Estimated read time: 3-4 minutes
This archived news story is available only for your personal, non-commercial use. Information in the story may be outdated or superseded by additional information. Reading or replaying the story in its archived form does not constitute a republication of the story.
SALT LAKE CITY — The missing Malaysia Airlines flight has highlighted a worldwide problem that may or may not have to do with the disappearance of the aircraft: stolen passports.
“Stolen, missing, forged passports is a huge industry that can be used obviously for nefarious purposes,” said Amos Guiora, a University of Utah law professor and terrorism analyst.
Investigators are currently trying to determine the real identities of two people who boarded the flight with what are believed to be European passports stolen in Thailand. It is not known whether the men with the stolen passports are somehow responsible for the vanished plane or are simply the victims of an unfortunate coincidence.
Regardless, Guiora and others are highlighting what is an alarming pattern at airports around the globe.
“There’s a significant problem there. That’s an opening that perhaps, you know, terrorists are able to use,” Guiora said.
Stolen passports are also said to be used frequently by drug traffickers and other international criminals hoping to avoid detection. Adding to the trouble, experts point to a lack of uniformity around the world in security protocols at airports and airlines and within the passports themselves.
Interpol said more than a billion times last year alone world travelers actually boarded planes without being checked against a database of stolen passports.
Perhaps it will remind all of us that passports are an incredibly important and invaluable tool for those who have nefarious purposes.
“If nothing else comes out of this, perhaps it will remind all of us that passports are an incredibly important and invaluable tool for those who have nefarious purposes,” Guiora said.
The stolen passports detail didn’t escape the attention of Nikki Cicerone, who had her passport stolen from her purse at a West Jordan grocery store six years ago.
“You don’t think about somebody using your passport to go somewhere,” she said.
She learned months after the theft that somebody tried to use her passport to leave the country.
Today, Cicerone understands well the gravity of the situation. The former world traveler said she has now applied three times for a new passport, and has been denied every time.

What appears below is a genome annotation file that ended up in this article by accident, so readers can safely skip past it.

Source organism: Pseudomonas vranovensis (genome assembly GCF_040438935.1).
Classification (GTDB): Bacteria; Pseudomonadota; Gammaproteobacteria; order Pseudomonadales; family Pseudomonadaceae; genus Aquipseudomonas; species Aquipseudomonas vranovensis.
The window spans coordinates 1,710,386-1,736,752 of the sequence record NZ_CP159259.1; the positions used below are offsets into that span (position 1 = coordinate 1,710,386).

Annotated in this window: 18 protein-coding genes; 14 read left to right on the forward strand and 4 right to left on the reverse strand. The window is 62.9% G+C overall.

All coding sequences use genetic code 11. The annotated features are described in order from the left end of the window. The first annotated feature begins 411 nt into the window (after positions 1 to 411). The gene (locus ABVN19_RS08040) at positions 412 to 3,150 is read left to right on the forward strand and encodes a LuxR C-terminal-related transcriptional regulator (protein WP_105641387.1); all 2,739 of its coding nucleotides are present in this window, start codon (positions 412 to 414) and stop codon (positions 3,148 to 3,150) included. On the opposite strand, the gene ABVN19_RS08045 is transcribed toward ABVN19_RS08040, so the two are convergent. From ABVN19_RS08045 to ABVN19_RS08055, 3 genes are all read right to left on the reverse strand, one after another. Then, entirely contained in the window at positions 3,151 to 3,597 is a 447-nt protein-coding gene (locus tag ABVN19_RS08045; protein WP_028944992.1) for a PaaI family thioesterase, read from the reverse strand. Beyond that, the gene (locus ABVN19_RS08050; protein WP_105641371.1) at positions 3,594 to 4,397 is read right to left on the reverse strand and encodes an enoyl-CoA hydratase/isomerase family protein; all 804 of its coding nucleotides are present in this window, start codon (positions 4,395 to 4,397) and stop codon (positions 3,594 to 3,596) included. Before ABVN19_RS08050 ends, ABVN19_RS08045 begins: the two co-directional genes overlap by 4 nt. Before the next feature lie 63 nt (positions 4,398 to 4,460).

“They’re telling me sorry, you know, ‘We have it on the record that it’s stolen,’” she recalled. “’We need you to verify who you are.' Go ahead and verify it, and they still tell me, ‘I’m sorry, we can’t give you a passport.’”
A State Department spokesperson was unable to immediately answer Monday night whether Cicerone’s troubles in getting a new passport were unique to a given situation, or if it is generally more difficult for somebody to obtain a new passport after a previous one has been stolen and used to try to travel internationally.
Regardless, experts have said many of the world’s passport troubles stem elsewhere than the U.S.
The State Department spokesperson said in a statement that the U.S. is one of the top providers of lost/stolen information to Interpol, with 3.2 million passport records placed in the Interpol database since 2004.
The statement also highlighted that the U.S. passport is a “premier identity and travel document” that uses “multi-layered physical and electronic security features,” making it “nearly impossible to counterfeit or alter a U.S. passport convincingly.”
Experts said the biometric element to the U.S. passports was more advanced than many other nations, and the passports from many other countries were more easily used by imposters.
Guiora said it was important for people to know where their passports are at all times. Cicerone said it was better to leave them in a safe place as opposed to taking them along during the day.
“Don’t keep it in your car, don’t keep it in your purse,” she said. “Or, if you have to carry it, just carry it on your person. Because you just don’t know.”
The State Department encouraged swift reporting of lost and stolen passports at its website.